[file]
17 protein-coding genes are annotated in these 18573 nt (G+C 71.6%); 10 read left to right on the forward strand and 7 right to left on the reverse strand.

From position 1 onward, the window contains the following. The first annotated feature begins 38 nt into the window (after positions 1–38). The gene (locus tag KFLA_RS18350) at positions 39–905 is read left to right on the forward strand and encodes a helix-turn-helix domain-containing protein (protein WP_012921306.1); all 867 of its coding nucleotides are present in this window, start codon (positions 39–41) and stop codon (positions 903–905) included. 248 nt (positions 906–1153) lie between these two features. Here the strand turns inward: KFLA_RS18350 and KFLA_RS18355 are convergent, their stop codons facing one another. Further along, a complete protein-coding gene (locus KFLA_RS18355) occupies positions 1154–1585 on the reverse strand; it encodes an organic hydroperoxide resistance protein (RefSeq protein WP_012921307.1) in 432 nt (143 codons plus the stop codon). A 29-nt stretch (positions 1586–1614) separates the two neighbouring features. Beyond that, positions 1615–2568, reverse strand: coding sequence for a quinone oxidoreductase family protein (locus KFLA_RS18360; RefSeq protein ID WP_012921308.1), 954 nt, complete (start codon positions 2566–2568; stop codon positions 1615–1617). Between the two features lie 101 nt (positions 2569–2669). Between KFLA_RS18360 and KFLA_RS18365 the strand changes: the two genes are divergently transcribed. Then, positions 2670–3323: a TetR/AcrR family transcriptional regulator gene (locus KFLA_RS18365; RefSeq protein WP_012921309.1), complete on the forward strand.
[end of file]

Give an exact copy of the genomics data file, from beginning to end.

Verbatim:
17 protein-coding genes are annotated in these 18573 nt (G+C 71.6%); 10 read left to right on the forward strand and 7 right to left on the reverse strand.

From position 1 onward, the window contains the following. The first annotated feature begins 38 nt into the window (after positions 1–38). The gene (locus tag KFLA_RS18350) at positions 39–905 is read left to right on the forward strand and encodes a helix-turn-helix domain-containing protein (protein WP_012921306.1); all 867 of its coding nucleotides are present in this window, start codon (positions 39–41) and stop codon (positions 903–905) included. 248 nt (positions 906–1153) lie between these two features. Here the strand turns inward: KFLA_RS18350 and KFLA_RS18355 are convergent, their stop codons facing one another. Further along, a complete protein-coding gene (locus KFLA_RS18355) occupies positions 1154–1585 on the reverse strand; it encodes an organic hydroperoxide resistance protein (RefSeq protein WP_012921307.1) in 432 nt (143 codons plus the stop codon). A 29-nt stretch (positions 1586–1614) separates the two neighbouring features. Beyond that, positions 1615–2568, reverse strand: coding sequence for a quinone oxidoreductase family protein (locus KFLA_RS18360; RefSeq protein ID WP_012921308.1), 954 nt, complete (start codon positions 2566–2568; stop codon positions 1615–1617). Between the two features lie 101 nt (positions 2569–2669). Between KFLA_RS18360 and KFLA_RS18365 the strand changes: the two genes are divergently transcribed. Then, positions 2670–3323: a TetR/AcrR family transcriptional regulator gene (locus KFLA_RS18365; RefSeq protein WP_012921309.1), complete on the forward strand.